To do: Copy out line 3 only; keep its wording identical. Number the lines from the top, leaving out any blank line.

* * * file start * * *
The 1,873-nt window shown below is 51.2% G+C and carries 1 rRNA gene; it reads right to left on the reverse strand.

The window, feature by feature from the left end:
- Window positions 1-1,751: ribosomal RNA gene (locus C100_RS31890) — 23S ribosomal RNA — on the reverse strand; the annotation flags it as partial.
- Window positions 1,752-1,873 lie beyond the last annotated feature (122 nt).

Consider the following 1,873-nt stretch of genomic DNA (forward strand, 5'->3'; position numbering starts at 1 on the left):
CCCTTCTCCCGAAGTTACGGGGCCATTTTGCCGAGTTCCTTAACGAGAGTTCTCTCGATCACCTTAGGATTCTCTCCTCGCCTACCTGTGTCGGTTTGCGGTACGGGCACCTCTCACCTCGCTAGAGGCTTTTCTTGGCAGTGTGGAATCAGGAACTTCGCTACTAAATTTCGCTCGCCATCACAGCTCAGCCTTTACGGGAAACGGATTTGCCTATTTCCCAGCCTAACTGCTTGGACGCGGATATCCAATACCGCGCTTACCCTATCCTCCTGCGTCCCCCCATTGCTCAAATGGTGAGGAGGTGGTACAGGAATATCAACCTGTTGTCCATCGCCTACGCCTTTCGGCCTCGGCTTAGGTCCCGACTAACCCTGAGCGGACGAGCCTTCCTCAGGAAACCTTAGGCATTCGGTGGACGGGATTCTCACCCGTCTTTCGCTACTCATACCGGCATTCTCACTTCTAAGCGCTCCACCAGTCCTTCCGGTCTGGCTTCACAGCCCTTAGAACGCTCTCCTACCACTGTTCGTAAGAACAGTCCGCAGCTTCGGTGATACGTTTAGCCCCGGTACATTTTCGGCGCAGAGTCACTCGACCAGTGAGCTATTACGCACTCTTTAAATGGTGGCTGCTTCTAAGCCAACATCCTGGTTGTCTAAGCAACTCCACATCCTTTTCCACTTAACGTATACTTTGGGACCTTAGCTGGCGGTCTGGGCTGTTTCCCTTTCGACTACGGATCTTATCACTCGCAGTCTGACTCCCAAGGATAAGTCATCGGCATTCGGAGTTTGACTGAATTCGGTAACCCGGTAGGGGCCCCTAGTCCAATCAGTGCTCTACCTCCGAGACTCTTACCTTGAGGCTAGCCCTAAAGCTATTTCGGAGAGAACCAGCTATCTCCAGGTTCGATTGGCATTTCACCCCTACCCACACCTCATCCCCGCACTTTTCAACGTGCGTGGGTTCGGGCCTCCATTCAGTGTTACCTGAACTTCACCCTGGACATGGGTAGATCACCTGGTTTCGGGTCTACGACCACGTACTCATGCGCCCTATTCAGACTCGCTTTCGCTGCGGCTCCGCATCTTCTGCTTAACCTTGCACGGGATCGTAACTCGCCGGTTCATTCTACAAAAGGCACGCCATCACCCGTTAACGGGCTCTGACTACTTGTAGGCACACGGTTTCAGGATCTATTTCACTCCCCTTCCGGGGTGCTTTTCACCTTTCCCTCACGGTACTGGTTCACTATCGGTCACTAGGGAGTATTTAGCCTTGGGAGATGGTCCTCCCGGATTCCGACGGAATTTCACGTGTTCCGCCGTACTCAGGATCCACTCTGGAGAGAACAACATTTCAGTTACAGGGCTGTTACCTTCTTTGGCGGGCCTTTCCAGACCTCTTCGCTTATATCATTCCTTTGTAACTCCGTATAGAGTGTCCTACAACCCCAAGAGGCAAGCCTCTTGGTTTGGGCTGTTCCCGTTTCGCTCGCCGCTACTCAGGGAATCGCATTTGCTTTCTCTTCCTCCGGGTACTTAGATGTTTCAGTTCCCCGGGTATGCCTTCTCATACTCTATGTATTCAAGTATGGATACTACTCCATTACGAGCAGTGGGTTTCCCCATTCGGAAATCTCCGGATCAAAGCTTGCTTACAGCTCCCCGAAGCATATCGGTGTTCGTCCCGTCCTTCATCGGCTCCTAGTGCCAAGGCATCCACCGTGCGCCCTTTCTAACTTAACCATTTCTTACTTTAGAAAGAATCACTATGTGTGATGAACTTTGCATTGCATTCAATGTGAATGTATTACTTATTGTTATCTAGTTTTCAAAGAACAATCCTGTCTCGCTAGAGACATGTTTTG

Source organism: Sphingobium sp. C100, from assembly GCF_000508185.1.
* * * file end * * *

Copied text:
- Window positions 1-1,751: ribosomal RNA gene (locus C100_RS31890) — 23S ribosomal RNA — on the reverse strand; the annotation flags it as partial.